Photo: Thekla Ehling
Design and well-being
The relationship between architecture and health has historically received little attention, beyond the design requirements of healthy buildings. Recent work has changed this and has established a more holistic awareness of the role of architecture in health. An example of this in the UK includes the publication of reports by the Royal Institute of British Architects¹⁴ and the Commission for Architecture and the Built Environment.¹⁵
This is supported by an increasing wealth of medical research related to physical health¹⁶ and mental health.¹⁷ The emphasis has been on ill health as a result of the effects of environmental characteristics such as overcrowding, noise, air quality and light. These effects are typically described as direct (i.e. consequences on physical and mental health) as well as indirect (e.g. through social mechanisms).¹⁸ However, rather than focusing on ill health, the definition and study of well-being has been emphasising the behaviours that support a ‘flourishing ’ population. It is the built-environment characteristics that support such positive behaviour, which is a key point of discussion here.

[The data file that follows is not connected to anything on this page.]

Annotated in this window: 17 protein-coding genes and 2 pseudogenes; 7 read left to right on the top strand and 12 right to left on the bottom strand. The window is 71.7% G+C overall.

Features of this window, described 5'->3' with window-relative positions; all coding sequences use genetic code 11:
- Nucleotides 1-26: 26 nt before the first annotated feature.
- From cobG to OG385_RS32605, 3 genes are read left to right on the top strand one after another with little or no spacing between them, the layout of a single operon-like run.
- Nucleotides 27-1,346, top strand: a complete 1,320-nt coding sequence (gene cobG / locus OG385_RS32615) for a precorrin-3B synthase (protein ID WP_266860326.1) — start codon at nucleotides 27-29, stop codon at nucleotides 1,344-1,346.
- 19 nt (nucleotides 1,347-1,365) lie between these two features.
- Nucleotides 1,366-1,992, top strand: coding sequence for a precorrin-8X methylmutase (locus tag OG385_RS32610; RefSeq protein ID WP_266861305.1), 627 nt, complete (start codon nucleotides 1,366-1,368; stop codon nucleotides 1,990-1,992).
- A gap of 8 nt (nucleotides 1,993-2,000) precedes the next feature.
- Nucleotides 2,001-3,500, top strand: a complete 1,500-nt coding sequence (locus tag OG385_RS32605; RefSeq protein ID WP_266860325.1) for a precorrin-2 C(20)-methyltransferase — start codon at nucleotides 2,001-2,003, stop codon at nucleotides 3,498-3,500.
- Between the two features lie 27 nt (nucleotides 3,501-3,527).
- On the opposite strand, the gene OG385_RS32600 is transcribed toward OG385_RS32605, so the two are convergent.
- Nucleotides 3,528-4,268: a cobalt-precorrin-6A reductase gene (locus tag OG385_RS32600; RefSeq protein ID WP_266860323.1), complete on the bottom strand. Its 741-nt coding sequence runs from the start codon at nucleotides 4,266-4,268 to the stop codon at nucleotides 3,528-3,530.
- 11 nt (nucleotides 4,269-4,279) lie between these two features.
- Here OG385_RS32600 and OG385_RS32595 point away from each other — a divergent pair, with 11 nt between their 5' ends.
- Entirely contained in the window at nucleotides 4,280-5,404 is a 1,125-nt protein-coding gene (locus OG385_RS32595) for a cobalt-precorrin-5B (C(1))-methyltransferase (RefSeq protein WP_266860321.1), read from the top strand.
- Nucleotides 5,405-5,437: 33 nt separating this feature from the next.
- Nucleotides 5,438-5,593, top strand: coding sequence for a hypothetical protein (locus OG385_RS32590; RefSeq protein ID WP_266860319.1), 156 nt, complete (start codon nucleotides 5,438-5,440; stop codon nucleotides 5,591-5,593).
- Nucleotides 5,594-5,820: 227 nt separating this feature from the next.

The science of well-being is a relatively recent area of enquiry. However, the UK Government’s ‘Foresight’ project, related to well-being¹⁹, provides the critical mass of evidence that led to the definition of the Five Ways to Well-Being mentioned above²⁰. These represent the key behaviours that have been shown to relate to improved well-being. Each behaviour is associated with subjective well-being as reported in research papers, notably in medical journals, that draw on large-scale and meta-analysis of exacting studies. Thus there is no shortage of evidence to support the assertion that such behaviours, the Five Ways, result in improved well-being.